Agreeing on agreements An “agreement” is not a contract. This type of agreement is often used in sectors that need long-term contracts to ensure a constant source of delivery and production sales. Mutual declarations of approval, which are in themselves sufficient to constitute a binding contract, are not deprived of their effectiveness by the mere fact that the parties declare their readiness to prepare a written reading of their agreement. In determining whether there is only a “deal agreement” or a sufficiently binding contract on the basis of a particular fact, the courts apply certain rules. If the parties express their intention – either to be bound or not to be bound until a written document is drawn up – that intention is derent. If they have not expressed their intention, but exchange the promises of a given service and agree on all the essential conditions, the parties have concluded a contract although the written document is never signed. If the declarations of will are incomplete, such as for example. B if an essential term such as the quantity of new negotiations has been left to negotiation, the parties do not have a treaty. The designation of the essential time limit for the continuation of negotiations shall be interpreted in such a way as to demonstrate the intention of the parties not to be bound until a full agreement has been reached. If a debtor jointly and severally liable for a contract fulfils or pays the promise in full, the other promisors will thus be released from their obligations towards the promising, since he can only recover the amount due to him.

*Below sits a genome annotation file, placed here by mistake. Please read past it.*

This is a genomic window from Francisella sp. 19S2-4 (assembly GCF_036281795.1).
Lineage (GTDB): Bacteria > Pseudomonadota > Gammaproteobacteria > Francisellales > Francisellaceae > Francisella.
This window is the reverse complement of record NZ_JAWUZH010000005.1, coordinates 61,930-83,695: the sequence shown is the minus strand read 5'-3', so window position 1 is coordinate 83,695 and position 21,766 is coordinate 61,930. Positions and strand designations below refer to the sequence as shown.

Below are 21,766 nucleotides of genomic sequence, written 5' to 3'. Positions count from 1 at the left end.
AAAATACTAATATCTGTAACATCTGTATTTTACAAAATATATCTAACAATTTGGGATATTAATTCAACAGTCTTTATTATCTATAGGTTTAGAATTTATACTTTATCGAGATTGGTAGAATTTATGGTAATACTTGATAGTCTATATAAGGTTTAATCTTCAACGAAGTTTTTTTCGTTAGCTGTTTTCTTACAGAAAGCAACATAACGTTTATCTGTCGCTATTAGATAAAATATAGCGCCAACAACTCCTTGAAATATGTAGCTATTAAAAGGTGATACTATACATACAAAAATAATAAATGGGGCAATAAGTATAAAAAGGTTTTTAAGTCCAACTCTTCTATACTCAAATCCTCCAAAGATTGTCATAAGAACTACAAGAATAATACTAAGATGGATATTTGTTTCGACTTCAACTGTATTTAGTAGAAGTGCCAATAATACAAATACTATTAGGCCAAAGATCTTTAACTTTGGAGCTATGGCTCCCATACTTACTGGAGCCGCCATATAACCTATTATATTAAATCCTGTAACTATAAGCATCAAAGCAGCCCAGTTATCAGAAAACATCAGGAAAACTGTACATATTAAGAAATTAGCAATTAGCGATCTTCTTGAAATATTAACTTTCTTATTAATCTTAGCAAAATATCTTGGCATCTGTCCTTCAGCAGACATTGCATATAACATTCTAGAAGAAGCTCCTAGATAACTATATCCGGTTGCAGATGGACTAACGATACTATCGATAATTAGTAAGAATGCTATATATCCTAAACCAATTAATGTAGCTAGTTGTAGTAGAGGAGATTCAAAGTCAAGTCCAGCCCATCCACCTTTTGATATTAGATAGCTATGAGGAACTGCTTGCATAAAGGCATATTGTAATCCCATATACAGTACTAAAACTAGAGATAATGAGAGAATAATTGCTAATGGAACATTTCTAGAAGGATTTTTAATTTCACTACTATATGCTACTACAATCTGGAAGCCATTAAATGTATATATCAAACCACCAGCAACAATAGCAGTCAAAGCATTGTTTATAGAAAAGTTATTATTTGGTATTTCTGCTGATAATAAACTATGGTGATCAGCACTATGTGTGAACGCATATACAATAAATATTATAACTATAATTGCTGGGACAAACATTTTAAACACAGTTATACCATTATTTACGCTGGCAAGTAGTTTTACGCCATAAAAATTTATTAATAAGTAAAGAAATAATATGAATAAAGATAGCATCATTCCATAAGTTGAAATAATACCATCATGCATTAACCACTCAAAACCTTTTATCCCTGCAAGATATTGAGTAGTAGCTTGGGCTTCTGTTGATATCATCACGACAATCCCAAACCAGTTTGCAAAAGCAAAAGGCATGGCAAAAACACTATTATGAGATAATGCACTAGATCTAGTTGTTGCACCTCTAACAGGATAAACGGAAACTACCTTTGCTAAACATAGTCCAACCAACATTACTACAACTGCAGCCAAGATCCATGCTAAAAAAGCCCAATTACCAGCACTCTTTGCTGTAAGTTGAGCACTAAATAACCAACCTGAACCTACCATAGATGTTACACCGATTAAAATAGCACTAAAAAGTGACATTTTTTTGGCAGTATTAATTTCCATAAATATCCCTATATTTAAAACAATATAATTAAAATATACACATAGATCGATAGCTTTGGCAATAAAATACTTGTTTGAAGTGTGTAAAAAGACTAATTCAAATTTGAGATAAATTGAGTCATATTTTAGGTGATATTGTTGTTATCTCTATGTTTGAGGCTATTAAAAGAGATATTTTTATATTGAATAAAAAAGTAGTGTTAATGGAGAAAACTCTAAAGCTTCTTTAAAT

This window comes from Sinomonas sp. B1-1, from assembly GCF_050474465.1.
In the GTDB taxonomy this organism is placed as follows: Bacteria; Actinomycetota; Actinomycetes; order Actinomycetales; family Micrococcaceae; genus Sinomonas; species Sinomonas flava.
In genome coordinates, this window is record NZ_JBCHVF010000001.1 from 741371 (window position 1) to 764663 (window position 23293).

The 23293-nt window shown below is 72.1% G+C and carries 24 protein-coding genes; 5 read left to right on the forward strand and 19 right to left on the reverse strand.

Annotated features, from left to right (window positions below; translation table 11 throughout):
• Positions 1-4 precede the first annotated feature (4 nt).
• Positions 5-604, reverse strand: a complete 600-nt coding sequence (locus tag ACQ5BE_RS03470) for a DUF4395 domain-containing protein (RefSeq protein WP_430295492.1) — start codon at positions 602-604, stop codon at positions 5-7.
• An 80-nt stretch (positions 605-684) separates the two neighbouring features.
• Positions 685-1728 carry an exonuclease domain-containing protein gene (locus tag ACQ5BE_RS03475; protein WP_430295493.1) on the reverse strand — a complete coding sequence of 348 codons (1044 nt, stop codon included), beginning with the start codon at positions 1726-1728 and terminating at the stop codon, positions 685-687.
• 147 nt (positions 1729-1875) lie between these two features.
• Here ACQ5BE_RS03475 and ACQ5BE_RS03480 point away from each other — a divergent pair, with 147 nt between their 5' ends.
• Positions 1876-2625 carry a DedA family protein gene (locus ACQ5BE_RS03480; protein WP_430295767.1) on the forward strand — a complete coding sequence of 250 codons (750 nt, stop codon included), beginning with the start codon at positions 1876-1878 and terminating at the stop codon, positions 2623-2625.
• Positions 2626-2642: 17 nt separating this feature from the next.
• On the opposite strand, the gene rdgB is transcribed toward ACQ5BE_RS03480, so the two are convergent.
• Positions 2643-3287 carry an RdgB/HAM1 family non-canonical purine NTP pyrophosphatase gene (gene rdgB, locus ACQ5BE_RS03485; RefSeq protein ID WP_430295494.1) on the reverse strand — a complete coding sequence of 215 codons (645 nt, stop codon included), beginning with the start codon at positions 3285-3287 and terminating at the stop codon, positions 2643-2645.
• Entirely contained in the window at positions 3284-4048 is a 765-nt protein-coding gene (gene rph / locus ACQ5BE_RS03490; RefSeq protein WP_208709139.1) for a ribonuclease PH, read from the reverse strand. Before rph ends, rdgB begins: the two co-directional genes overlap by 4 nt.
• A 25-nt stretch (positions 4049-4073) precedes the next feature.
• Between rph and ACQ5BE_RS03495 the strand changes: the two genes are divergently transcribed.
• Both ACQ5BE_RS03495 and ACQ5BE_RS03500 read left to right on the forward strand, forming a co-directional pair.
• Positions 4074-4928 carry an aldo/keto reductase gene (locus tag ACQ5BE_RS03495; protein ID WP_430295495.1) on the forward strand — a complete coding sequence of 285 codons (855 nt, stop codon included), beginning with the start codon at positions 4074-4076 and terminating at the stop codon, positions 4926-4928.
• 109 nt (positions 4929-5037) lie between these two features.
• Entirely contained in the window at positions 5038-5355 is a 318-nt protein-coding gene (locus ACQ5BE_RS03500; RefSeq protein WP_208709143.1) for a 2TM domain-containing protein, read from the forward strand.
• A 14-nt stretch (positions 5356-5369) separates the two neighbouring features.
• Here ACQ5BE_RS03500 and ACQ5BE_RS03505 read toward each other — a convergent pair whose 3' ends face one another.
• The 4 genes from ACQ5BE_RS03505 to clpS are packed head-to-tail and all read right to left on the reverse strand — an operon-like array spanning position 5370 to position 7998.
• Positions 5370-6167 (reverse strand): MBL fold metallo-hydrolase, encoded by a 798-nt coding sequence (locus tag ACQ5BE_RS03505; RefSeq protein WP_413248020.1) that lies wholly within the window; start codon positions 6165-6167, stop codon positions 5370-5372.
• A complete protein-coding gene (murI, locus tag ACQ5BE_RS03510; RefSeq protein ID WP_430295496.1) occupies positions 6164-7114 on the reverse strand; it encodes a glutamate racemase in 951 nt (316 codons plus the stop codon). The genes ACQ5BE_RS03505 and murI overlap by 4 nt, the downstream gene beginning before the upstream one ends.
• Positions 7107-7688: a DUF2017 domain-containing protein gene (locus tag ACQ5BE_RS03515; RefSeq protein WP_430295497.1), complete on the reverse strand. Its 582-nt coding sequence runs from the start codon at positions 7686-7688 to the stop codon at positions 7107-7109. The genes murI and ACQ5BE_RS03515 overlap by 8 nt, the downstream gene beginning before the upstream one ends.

However, the promisor who provided the benefit is entitled to contributions from the co-promisors – that is, the right to obtain from the other co-promisors their proportionate share of the debt. In principle, a co-beneficiary who exceeds his proportional share is eligible for the contribution, unless there is a special agreement. A contract is not implied if it would cause injustice or harm.. . .